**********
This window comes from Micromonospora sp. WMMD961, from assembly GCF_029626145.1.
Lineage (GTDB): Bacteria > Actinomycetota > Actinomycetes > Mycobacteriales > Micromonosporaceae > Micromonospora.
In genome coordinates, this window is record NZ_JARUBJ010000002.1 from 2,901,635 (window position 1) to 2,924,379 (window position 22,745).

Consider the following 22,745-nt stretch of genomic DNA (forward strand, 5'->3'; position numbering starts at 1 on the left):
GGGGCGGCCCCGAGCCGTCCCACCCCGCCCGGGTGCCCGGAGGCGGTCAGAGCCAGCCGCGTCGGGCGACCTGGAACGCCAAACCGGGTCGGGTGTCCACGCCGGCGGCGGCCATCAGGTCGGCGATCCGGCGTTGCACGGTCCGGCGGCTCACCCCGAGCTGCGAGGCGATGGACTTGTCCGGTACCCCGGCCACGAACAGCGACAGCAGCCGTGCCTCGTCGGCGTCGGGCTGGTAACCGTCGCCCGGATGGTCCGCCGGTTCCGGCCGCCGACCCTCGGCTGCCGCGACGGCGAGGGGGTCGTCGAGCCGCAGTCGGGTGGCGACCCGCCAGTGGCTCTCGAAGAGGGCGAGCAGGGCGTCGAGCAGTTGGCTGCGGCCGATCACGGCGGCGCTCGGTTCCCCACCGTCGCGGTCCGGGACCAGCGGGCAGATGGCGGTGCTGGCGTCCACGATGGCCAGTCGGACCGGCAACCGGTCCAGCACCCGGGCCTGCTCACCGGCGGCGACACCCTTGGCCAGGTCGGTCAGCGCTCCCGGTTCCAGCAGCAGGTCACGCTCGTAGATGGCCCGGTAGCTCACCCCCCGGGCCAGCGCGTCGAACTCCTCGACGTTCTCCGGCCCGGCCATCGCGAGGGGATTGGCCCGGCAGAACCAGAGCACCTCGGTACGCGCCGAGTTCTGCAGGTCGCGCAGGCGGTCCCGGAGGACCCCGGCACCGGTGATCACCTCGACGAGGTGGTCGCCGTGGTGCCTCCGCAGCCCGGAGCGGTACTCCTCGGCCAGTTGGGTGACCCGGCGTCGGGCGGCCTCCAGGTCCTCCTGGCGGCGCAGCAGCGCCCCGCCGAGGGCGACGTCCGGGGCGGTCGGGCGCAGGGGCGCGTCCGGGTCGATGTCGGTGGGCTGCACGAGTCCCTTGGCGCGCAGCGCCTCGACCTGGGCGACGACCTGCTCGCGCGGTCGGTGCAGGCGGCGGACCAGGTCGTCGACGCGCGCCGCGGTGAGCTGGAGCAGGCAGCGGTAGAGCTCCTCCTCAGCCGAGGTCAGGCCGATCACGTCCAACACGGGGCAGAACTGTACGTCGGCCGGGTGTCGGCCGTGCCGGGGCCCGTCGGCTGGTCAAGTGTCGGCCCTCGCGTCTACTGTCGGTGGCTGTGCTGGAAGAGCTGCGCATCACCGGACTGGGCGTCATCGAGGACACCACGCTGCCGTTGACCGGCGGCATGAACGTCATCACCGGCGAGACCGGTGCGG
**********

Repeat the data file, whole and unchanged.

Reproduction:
This window comes from Micromonospora sp. WMMD961, from assembly GCF_029626145.1.
Lineage (GTDB): Bacteria > Actinomycetota > Actinomycetes > Mycobacteriales > Micromonosporaceae > Micromonospora.
In genome coordinates, this window is record NZ_JARUBJ010000002.1 from 2,901,635 (window position 1) to 2,924,379 (window position 22,745).

Consider the following 22,745-nt stretch of genomic DNA (forward strand, 5'->3'; position numbering starts at 1 on the left):
GGGGCGGCCCCGAGCCGTCCCACCCCGCCCGGGTGCCCGGAGGCGGTCAGAGCCAGCCGCGTCGGGCGACCTGGAACGCCAAACCGGGTCGGGTGTCCACGCCGGCGGCGGCCATCAGGTCGGCGATCCGGCGTTGCACGGTCCGGCGGCTCACCCCGAGCTGCGAGGCGATGGACTTGTCCGGTACCCCGGCCACGAACAGCGACAGCAGCCGTGCCTCGTCGGCGTCGGGCTGGTAACCGTCGCCCGGATGGTCCGCCGGTTCCGGCCGCCGACCCTCGGCTGCCGCGACGGCGAGGGGGTCGTCGAGCCGCAGTCGGGTGGCGACCCGCCAGTGGCTCTCGAAGAGGGCGAGCAGGGCGTCGAGCAGTTGGCTGCGGCCGATCACGGCGGCGCTCGGTTCCCCACCGTCGCGGTCCGGGACCAGCGGGCAGATGGCGGTGCTGGCGTCCACGATGGCCAGTCGGACCGGCAACCGGTCCAGCACCCGGGCCTGCTCACCGGCGGCGACACCCTTGGCCAGGTCGGTCAGCGCTCCCGGTTCCAGCAGCAGGTCACGCTCGTAGATGGCCCGGTAGCTCACCCCCCGGGCCAGCGCGTCGAACTCCTCGACGTTCTCCGGCCCGGCCATCGCGAGGGGATTGGCCCGGCAGAACCAGAGCACCTCGGTACGCGCCGAGTTCTGCAGGTCGCGCAGGCGGTCCCGGAGGACCCCGGCACCGGTGATCACCTCGACGAGGTGGTCGCCGTGGTGCCTCCGCAGCCCGGAGCGGTACTCCTCGGCCAGTTGGGTGACCCGGCGTCGGGCGGCCTCCAGGTCCTCCTGGCGGCGCAGCAGCGCCCCGCCGAGGGCGACGTCCGGGGCGGTCGGGCGCAGGGGCGCGTCCGGGTCGATGTCGGTGGGCTGCACGAGTCCCTTGGCGCGCAGCGCCTCGACCTGGGCGACGACCTGCTCGCGCGGTCGGTGCAGGCGGCGGACCAGGTCGTCGACGCGCGCCGCGGTGAGCTGGAGCAGGCAGCGGTAGAGCTCCTCCTCAGCCGAGGTCAGGCCGATCACGTCCAACACGGGGCAGAACTGTACGTCGGCCGGGTGTCGGCCGTGCCGGGGCCCGTCGGCTGGTCAAGTGTCGGCCCTCGCGTCTACTGTCGGTGGCTGTGCTGGAAGAGCTGCGCATCACCGGACTGGGCGTCATCGAGGACACCACGCTGCCGTTGACCGGCGGCATGAACGTCATCACCGGCGAGACCGGTGCGG